20. I've wanted the 24k since Whites released it, it was all too hard to get with Whites and their very limited worldwide distribution, Garrett is making that easier and has a much larger distribution network around the world so the 24k is becoming more accessible now than it was. I had this one sent from the USA to get it quickly as the New Zealand dealer isn't likely to have any until next year, although I think that'll change when they start getting people asking for them ? I was pleased to see it came with rechargeable batteries to get me up and running fast, a good brand too being Duracell AA NiMH. So a few photos.... starting with the box. Whites fans will be pleased to see all the references to Whites on the box. That looks like Steve's scoop to me ? And the box contents The charger and car adapter, lighter socket to USB adapter and also a power socket with various countries that is like a phone charger really, it just converts the AC to DC 5v 2.1 amp USB power, so you can use any USB charging adapter that can output the 2 amp's to charge your batteries. The charger will also charge on a common 1 amp USB port, it's just going to be slower. Very handy as I can charge the batteries in my Caravan or anywhere really with USB charging. The charger can also charge AAA batteries as well as the AA's required for the 24k, quite handy. The 12v alligator clips charger to lighter socket is very good quality too, nice thick cables and inline fuse. Even the little lighter socket to USB is a good quality product, came in a little package showing it's got a 2 year warranty. It's made by Aukey and has 2 x 2.4amp USB ports on it for fast charging. The charger has Micro USB and USB-C support, so you can use your phone charging cable if you've got one of the many Android phones using Micro USB and forget to bring your Garrett supplied cable. This is the batteries inside the mounting box that slides up into the back of the 24k. They're easy enough to put in there. The battery box has a nice Whites logo on it. You'll see I've already used the little plug they supply to cover over the headphone socket, Good to keep the dust and weather out and I'll likely leave it in there forever. The speaker on the 24k is excellent, nice loud volume so I see little need for headphones unless I'm next to a loud river or something detecting. The screen's nice and big, easy on the eye, every icon and bit of writing is oversized, quite good for people that need glasses I would guess. The buttons are nice and easy to use and you'll note they left the Whites logo on there. The coil's nice, I haven't weighed it yet but it feels light as a feather, and the detector is very well balanced with the batteries under the arm cuff, I've never used one of the Whites detectors with the box under the arm cuff, but I'm seeing how nice the balance is with this style detector. Garrett also supplied little feet to stick onto the bottom of the box so you're not resting the plastic box directly onto the ground, quite a good idea as I generally hunt in very rocky areas. One thing I noticed almost straight away as you don't have to put effort in when you put it down to prevent it from falling over, it naturally wants to sit upright. ? And the back of the control pod, again another Whites logo I think they've done a good job paying homage to Whites, while also putting their own touches on it, a very impressive detector. Now for the meat and potatoes, I took it down behind my house to the river and fired it up, I had no idea what I was doing as I'd only used it for a few minutes but I took a couple of videos comparing how it was operating compared to my Equinox with the Coiltek 10x5" Nox Coil. Take these videos with a grain of salt, I've spent 5 minutes using the Garrett 24k but I found it very easy to use and understand, it can just be a turn on and go detector by the look of it. It handled the ground well, and I was very happy with the sensitivity of it, I absolutely can not wait to get the smaller coils for it, especially the concentric coil. I had put the Coiltek 5x10" Nox coil on the Equinox so it was more like comparing apples with apples and tested both detectors on a small #9 lead pellet. The 24k certainly had the edge on air test depth. The ground performance seems excellent too, I love how quiet it runs, the threshold is very smooth, it's also interesting you can run it right next to the Nox with no interference for either detector, both run fine right next to each other. The build quality of the Garrett seems excellent, the shaft nice and solid and nothing feels flimsy. In this video I take both for a little walk around showing how they handle this difficult ground that's covered in hot rocks. The 24k was completely free of knock sensitivity, something I'm going to find very beneficial with the areas I hunt being rocky. Both detectors have their settings maxed out, the Equinox is on 25 gain. Now I've got to get the batteries charged up so I can use it properly, at least they had enough charge in them from the factory for me to take it for a test run. We are in a 2 week Covid lockdown at the moment, we are expected to come out of the worst of it on Wednesday so hopefully I can go find some nuggets with the 24k soon, judging by my first impressions of it I am sure I will be able to achieve that quite quickly.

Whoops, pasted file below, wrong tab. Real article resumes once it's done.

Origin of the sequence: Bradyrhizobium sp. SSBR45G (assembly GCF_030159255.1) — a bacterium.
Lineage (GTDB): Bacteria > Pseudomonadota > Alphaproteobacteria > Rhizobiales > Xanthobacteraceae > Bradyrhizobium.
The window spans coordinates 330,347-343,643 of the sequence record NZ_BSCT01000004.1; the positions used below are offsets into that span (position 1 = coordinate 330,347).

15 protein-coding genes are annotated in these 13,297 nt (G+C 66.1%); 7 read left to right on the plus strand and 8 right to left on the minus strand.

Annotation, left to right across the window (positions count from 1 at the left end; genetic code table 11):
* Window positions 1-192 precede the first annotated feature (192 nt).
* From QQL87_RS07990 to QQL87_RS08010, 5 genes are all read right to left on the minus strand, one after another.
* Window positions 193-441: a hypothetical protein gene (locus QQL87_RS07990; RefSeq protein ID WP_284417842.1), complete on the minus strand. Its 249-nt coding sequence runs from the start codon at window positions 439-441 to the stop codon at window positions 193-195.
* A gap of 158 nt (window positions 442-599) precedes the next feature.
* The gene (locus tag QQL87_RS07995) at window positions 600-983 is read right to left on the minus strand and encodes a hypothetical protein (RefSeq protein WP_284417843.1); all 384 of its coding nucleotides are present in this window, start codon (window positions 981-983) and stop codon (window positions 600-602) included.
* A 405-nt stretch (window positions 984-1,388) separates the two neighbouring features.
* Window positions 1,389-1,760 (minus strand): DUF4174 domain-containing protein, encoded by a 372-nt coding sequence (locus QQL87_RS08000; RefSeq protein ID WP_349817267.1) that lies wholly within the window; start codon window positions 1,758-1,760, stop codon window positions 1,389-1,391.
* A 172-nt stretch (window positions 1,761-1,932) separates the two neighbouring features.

21. Has anyone had problem with slight bumps on the 10” coil false firing? I turned the sensitivity down, but it still does it. It seems that the coil wasn’t filled with anything to stabilize the windings or internal wires. With the scuff cover off, the bottom seems hollow and flimsy feeling.
  22. I decided to start another thread. I have an opportunity to purchase a barely used GMX Sport with two coils (still has the original Noni batteries). I also have the Legend. I want to hunt for nuggets around in the streams here in Oregon. What would be the advantages if any, of the GMX over the Legend? Any other comments would be welcome. Thanks! Walt
  23. I use the Gold Kruzer relic and jewelry hunting and it can be a noisy detector. I am thinking the 24k could replace it and the Gold Kruzer could take a break. The 24k is quite an incredible detector. It runs quiet.. The Gold Kruzer can drive me crazy sometimes. I want to know if the 24k would work as a relic hunter. I know it is nugget detector and is extremely sensitive to very tiny targets. With the Gold Kruzer I set it to disc out nails and dig targets above foil when relic hunting to eliminate those tiny targets. I assume the 24k can do this too. Am I right? I like using a nugget detector for relic and gold jewelry hunting plus my other detectors. The Gold Kruzer has incredible separation and I assume the 24k does too. I also use: Equinox 800, Legend, Xp Orx, Gold Kruzer, Vaquaro and Tejon.
  24. I'm sure there are only a few individuals that can answer the question in the topic header with technical detail (which I'm very interested in), but I'm also interested in the observations of those that have owned both the White's 24K and the Garrett 24K